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Topic: Nice to meet old friend  (Read 8689 times)

Moriarty

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Nice to meet old friend #15
My degree positions me for a career in the IT field, which is fine and all, that's what I wanted, etc. However, having a degree is no longer enough to get even an entry-level job. I've seen jobs with "Junior" even "Entry Level" titles requiring three years of experience. Lots of them. Some say three to five years! Where are we supposed to get this magical, mythical first three years of experience everybody wants but nobody is willing to give? Unless you're an unpaid intern all of your college years you don't even rate a shot? It's maddening.
Isfahan, October 02, 2013, 06:06:07 pm

This has been true in pretty much all fields for several years now. Back before I'd resigned myself to self-employment, I saw an ad for a $9 an hour filing job that required a master's degree + 3 years of experience. It wasn't even a law or medicine related job or anything, just... filing.

Of course, IT has the added phenomenon of sometimes requiring 5 or 10+ years of experience in technologies that have only existed for maybe 2-3 years.

count_actuala

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Nice to meet old friend #16
One of us, one of us!

Goose Goose Honk At Me Now

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Nice to meet old friend #17
It's weird, but I find myself having more and more conversations with people about how the gatekeepers of traditional creative media (mostly films and books) are being demolished by the internet, even as I watch the criteria for a job that provides anything like a living wage get more and more exclusive.

When God opens a window, he closes a door, I guess.

montrith

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Nice to meet old friend #18
Hear hear! After all that time spend studying and getting my degree, I now find myself ridiculously overqualified for some jobs, but everything I can do requires at least 5 years of experience that I have no way of getting, because nobody will hire me without experience. I can't even get a temporary job doing as a waiter or something, as nobody will hire me because they assume I'd just leave after I got a better job.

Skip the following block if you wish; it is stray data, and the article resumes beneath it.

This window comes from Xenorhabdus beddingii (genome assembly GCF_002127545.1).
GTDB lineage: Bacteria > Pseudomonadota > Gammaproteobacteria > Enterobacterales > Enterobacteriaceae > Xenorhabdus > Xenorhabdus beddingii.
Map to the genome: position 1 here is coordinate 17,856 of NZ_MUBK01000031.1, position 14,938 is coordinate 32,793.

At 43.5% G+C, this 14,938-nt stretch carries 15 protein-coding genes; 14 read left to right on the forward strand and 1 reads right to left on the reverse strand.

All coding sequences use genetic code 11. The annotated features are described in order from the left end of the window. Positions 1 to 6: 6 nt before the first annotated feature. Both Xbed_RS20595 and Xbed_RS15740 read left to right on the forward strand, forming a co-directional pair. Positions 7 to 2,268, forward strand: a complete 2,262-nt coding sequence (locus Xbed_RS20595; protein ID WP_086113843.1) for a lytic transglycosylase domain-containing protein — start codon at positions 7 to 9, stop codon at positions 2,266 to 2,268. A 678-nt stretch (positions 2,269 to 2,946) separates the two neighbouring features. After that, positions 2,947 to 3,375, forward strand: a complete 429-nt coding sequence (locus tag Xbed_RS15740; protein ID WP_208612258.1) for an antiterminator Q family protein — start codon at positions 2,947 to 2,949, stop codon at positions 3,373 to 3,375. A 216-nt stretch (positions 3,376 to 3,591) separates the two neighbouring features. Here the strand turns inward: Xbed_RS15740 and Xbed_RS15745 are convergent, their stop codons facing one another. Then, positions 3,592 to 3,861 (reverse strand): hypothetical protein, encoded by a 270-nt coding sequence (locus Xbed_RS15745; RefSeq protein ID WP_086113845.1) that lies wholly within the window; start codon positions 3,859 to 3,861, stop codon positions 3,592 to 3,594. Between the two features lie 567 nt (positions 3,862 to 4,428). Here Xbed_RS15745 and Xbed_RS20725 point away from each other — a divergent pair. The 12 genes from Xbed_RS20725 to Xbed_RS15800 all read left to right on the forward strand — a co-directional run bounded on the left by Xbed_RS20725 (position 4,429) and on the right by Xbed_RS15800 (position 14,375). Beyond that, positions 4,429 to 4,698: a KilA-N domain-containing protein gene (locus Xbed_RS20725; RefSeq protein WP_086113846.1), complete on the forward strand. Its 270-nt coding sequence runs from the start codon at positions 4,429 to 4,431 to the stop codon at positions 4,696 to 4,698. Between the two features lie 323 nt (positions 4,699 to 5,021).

chai tea latte

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Nice to meet old friend #19
re: jobchat

There was an editorial published earlier this week in the Globe and Mail's Report on Business that got shared around a bunch on my facebook; my (still in-progress) degree is in economics, but I currently do about two or three different things each month to bring home money. If I look for positions 'in my field', I learn that I need two or three years' experience for explicitly "entry-level" positions.

Self-employment is a fucking minefield, but at least I don't have to try to deal with a world where "entry-level" is explicitly not entry-level.

Yossarian

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Nice to meet old friend #20
Its the same deal with Museum Sciences. The head of the department has us all working as volunteers and we spent a good two weeks talking about how to make a resume really polished and then about internships and other volunteer work. The goal is for us to have our minimum 2 years of experience when we graduate. Its still a lot of 2-5 year requirements though. For anyone looking, if you volunteer or intern with the government in some fashion (specifically the parks service is what we were discussing) that counts on a job application as if it were paid. A year of volunteering will put you even with someone competing with you who worked that same year and you can beat them out.